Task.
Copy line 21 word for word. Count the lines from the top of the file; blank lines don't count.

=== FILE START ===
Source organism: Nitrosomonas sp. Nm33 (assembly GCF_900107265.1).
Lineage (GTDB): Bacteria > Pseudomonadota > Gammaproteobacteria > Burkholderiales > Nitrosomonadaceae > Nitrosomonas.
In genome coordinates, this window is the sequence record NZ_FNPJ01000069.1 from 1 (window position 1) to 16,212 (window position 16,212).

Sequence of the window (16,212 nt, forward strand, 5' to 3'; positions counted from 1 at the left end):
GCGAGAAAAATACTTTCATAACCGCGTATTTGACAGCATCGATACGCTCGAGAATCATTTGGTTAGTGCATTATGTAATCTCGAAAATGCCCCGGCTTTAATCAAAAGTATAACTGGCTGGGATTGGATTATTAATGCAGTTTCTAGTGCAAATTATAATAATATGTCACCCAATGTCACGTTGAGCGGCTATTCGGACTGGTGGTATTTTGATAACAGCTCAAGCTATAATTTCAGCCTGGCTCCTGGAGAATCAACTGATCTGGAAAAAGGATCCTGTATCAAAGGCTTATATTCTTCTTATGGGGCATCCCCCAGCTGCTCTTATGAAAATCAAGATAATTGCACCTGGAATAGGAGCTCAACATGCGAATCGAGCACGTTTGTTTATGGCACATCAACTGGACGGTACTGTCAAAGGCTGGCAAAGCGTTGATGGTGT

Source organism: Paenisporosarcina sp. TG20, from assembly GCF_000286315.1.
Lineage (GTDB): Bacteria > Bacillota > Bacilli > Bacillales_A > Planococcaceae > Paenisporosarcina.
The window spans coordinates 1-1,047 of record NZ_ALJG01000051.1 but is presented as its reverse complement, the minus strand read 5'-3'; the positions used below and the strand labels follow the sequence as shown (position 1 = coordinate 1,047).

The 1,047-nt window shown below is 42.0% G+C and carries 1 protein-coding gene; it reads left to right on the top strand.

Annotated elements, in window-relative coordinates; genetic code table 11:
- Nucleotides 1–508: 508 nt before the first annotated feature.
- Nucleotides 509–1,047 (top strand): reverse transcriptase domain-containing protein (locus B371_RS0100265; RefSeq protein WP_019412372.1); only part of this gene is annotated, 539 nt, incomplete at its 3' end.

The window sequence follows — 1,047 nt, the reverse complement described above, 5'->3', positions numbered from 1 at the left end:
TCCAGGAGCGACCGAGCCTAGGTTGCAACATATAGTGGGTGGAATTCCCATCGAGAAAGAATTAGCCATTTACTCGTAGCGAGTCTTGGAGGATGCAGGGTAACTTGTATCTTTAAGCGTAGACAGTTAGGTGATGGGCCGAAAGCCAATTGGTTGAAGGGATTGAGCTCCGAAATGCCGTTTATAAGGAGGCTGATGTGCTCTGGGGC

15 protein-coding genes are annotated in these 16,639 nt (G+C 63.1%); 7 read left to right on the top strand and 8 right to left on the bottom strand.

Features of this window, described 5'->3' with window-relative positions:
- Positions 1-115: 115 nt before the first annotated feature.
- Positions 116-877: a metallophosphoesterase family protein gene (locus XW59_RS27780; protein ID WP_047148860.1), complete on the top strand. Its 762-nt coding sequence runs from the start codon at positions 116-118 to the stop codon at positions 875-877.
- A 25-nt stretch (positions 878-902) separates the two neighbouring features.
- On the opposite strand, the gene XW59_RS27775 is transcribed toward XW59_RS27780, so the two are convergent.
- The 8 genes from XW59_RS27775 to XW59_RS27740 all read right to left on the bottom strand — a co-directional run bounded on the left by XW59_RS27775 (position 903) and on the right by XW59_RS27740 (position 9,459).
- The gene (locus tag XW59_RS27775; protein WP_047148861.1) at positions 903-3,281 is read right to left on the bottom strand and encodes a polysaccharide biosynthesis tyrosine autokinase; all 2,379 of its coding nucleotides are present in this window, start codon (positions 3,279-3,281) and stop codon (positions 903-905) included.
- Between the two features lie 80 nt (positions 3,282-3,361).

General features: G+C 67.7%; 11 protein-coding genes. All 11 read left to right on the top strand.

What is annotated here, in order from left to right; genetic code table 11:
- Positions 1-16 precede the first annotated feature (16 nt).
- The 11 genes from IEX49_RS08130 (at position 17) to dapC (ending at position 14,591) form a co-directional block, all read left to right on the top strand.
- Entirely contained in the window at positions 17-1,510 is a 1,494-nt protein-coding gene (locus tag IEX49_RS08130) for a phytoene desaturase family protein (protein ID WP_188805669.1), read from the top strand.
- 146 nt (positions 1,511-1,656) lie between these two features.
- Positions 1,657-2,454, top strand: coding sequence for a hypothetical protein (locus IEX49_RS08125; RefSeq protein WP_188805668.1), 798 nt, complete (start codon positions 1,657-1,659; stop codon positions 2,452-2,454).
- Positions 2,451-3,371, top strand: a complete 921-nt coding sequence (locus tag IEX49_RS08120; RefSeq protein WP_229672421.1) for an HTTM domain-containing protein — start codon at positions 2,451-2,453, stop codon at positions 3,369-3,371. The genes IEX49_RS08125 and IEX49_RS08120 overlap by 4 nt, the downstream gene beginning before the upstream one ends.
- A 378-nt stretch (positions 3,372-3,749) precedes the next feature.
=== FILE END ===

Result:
- The 8 genes from XW59_RS27775 to XW59_RS27740 all read right to left on the bottom strand — a co-directional run bounded on the left by XW59_RS27775 (position 903) and on the right by XW59_RS27740 (position 9,459).